What’s in a name? Efforts grow to change controversial ‘Robert E. Lee Lane’ in Steamboat
STEAMBOAT SPRINGS — A drive through the Fairway Meadows subdivision in Steamboat Springs offers a scenic tour of some of the best sights the city has to offer.
Below the smattering of large-windowed homes are panoramic views of the Yampa Valley. Rising above is Steamboat Resort and the surrounding mountains. The neighborhood wraps around the Rollingstone Ranch Golf Club, a pristine symbol of affluent mountain living.
Given the charm of the area, many are shocked to learn that one of its streets is named after one of the most infamous figures of the Civil War. Robert E. Lee Lane has been a source of recent controversy as the city takes steps to progress racial justice. To the local activists fighting for reform, the street is tangible proof that not even a small, resort community like Steamboat is immune to the issues that have plagued the country since its founding.
So how did a seemingly charming street in Steamboat get named after a Confederate general? Steamboat Pilot & Today staff sought answers to that question in 2017 as part of the “I wonder why…?” installment. Using archives from the newspaper dating back to 1971, when the street got its name, they uncovered some unusual history.
According to those archives, Robert E. Lee Lane was the result of a naming contest organized by LTV-RDI, the owner of Steamboat Resort at the time. A new subdivision had been built in what is now the Rollingstone Ranch Golf Club, and the developers needed five ideas to call the streets.
Jim Hinton, of Minneapolis, Minnesota, got third place in the contest for proposing the streets be named after steamboats that traveled the Mississippi River, supposedly intending it as a playful nod to the city’s name. His entries — Robert E. Lee Lane, Delta Queen Drive, Natches Way (which should have been spelled Natchez), River Queen Lane and Mark Twain Lane — all remain the names of streets in the neighborhood.
The Robert E. Lee steamboat, which indeed was named after the Confederate general, gained notoriety for beating the Natchez in an 1870 steamboat race.
What the archives do not explain is why Hinton’s third-place entry earned his ideas a spot on Steamboat street corners. Dr. William V. Luetke, of Madison, Wisconsin, won first place in the contest with the much less controversial suggestions of Arnold Palmer Parkway, Jack Nicklaus Drive, Lee Trevino Lane, Billy Casper Boulevard and Sam Snead Street. While his ideas did not make the phone books, he got a $50 cash prize plus a weekend at the Steamboat Village Inn.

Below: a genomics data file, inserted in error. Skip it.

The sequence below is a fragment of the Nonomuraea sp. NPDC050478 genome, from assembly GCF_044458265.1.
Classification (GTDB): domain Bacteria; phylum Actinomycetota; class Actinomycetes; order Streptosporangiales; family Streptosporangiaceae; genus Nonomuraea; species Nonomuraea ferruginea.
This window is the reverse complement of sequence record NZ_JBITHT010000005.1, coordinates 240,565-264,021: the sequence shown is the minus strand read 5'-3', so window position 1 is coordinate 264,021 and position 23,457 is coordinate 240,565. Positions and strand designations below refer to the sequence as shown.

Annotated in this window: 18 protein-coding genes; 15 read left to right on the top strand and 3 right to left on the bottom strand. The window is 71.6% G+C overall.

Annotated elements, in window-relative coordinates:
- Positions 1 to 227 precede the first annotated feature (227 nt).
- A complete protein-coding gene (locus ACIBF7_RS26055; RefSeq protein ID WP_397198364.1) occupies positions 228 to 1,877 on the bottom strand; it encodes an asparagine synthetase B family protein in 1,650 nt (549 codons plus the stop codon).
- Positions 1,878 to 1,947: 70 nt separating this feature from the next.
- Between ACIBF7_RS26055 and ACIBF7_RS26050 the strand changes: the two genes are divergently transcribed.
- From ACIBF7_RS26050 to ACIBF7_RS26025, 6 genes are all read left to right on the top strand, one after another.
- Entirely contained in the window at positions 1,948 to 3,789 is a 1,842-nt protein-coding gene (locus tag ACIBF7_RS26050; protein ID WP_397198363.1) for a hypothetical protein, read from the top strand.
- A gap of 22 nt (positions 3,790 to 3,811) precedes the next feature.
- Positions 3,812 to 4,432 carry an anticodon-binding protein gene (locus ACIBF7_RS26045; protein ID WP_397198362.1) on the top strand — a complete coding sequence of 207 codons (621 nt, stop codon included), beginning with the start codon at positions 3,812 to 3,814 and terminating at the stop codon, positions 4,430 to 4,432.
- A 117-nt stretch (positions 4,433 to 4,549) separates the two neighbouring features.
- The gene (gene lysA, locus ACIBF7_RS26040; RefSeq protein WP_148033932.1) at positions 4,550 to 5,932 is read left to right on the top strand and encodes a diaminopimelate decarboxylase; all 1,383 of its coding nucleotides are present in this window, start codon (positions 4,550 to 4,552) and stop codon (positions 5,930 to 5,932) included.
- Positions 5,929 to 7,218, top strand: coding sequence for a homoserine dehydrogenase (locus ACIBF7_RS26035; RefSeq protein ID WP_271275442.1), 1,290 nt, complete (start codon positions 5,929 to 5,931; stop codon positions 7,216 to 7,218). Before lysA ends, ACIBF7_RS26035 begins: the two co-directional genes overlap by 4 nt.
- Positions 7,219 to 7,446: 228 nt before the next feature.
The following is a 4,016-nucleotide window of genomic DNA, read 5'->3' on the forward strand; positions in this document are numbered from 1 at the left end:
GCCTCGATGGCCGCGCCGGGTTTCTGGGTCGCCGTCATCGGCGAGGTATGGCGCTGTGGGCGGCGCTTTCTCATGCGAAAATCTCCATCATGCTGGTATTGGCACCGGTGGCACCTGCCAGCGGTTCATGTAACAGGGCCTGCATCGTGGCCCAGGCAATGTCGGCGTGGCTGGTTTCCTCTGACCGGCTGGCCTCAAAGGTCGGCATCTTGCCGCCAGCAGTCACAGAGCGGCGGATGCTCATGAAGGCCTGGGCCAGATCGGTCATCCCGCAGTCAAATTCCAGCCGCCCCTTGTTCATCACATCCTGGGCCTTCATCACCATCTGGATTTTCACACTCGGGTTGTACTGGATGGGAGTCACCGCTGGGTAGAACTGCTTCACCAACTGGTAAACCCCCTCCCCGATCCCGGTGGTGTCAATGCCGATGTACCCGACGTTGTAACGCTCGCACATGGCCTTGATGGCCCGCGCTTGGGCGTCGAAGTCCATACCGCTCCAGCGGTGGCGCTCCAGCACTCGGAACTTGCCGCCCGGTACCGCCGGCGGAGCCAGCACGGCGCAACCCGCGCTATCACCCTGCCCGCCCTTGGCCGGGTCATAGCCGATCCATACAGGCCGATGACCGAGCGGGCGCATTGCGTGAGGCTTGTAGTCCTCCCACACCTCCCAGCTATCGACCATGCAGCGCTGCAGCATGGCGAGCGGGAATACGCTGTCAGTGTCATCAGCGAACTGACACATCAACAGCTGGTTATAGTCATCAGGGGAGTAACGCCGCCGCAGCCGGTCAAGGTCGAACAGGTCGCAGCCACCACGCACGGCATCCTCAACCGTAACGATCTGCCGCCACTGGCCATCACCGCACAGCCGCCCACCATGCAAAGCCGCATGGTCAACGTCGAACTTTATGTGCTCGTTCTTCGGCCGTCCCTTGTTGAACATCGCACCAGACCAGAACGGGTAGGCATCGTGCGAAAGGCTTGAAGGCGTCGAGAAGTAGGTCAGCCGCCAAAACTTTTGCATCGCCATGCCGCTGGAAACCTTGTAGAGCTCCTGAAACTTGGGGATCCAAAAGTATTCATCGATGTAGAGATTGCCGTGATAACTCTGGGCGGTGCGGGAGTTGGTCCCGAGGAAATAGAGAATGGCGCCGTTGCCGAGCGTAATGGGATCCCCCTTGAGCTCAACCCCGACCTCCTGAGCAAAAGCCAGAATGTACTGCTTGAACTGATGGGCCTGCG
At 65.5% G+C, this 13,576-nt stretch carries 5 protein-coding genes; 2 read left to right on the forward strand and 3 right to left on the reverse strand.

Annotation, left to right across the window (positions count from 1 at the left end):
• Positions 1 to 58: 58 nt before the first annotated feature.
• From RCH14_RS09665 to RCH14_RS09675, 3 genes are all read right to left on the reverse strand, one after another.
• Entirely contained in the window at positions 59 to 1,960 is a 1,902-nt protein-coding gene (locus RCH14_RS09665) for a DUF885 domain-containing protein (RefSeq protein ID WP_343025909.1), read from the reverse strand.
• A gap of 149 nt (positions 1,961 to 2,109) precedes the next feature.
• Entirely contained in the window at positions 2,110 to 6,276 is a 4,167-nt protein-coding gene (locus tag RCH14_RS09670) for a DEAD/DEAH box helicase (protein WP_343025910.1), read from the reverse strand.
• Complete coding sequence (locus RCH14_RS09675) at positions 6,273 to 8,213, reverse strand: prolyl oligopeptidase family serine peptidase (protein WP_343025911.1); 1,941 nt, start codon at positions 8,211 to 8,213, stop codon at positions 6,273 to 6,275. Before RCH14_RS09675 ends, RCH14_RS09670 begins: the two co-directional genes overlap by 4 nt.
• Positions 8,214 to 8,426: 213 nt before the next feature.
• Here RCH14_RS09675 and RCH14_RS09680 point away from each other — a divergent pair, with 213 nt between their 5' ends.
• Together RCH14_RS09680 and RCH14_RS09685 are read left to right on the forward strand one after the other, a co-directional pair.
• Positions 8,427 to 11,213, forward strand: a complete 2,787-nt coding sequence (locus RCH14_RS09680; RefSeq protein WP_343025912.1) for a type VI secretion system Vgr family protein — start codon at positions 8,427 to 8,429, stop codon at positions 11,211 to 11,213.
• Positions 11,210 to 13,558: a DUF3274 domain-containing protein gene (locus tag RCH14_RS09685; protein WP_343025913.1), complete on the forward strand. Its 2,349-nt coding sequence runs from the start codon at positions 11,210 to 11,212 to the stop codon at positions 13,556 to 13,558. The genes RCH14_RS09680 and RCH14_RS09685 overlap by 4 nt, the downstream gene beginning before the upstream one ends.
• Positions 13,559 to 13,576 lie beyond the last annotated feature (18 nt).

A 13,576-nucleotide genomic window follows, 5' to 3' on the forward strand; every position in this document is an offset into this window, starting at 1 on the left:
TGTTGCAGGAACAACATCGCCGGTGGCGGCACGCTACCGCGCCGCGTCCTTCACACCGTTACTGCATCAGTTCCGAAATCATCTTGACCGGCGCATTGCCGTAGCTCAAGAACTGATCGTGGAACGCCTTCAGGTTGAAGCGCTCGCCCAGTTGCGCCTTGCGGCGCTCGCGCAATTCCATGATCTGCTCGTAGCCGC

Renewed renaming effort
The street name has come under scrutiny in years past, but calls for its removal have grown especially strong during the recent nationwide protests over what many see as systemic racism in American society.
Demonstrations have targeted edifices of oppression, such as statues and buildings memorializing polemical figures, in the push for police reform and equality for minorities.
In Richmond, the former capital of the Confederacy, protesters have toppled multiple statues commemorating Confederate leaders alongside demands to defund the police and establish a civilian review board over police departments. In Boston, San Francisco and Miami, statues of Christopher Columbus also have been vandalized. The Italian explorer has been a growing subject of controversy due to his brutal maltreatment, from enslavement to torture, of the Native Americans whom he contacted on his journeys.
An increasing number of cities, states and universities have replaced Columbus Day with Indigenous Peoples Day, also known as Native Americans Day.
Some, including President Donald Trump, have defended the Confederate monuments as American heritage, not symbols of racism. Amid efforts in 2017 to remove statues in places like Baltimore and Charlottesville, where just days before a man rammed his car through a group of people peacefully protesting a white supremacist rally, Trump tweeted, “Sad to see the history and culture of our great country being ripped apart with the removal of our beautiful statues and monuments.” He continued, “You can’t change history, but you can learn from it.”
In another tweet last week, he lambasted administrative efforts to change the titles of military bases named after Confederate generals. This most recent initiative has gained more widespread support than in previous attempts, including some Republican lawmakers, Defense Secretary Mark Esper and Army Secretary Ryan McCarthy.
Bringing the fight home
Like military bases, roads are not named at random. There is a deliberate effort behind the process.
And names have meaning. Many street names denote the culture and geography of their respective areas. In New Mexico, popular street names include Apache, Palo Verde and Mesquite. In Colorado, it’s hard to pass a town without seeing a road called Aspen or Spruce.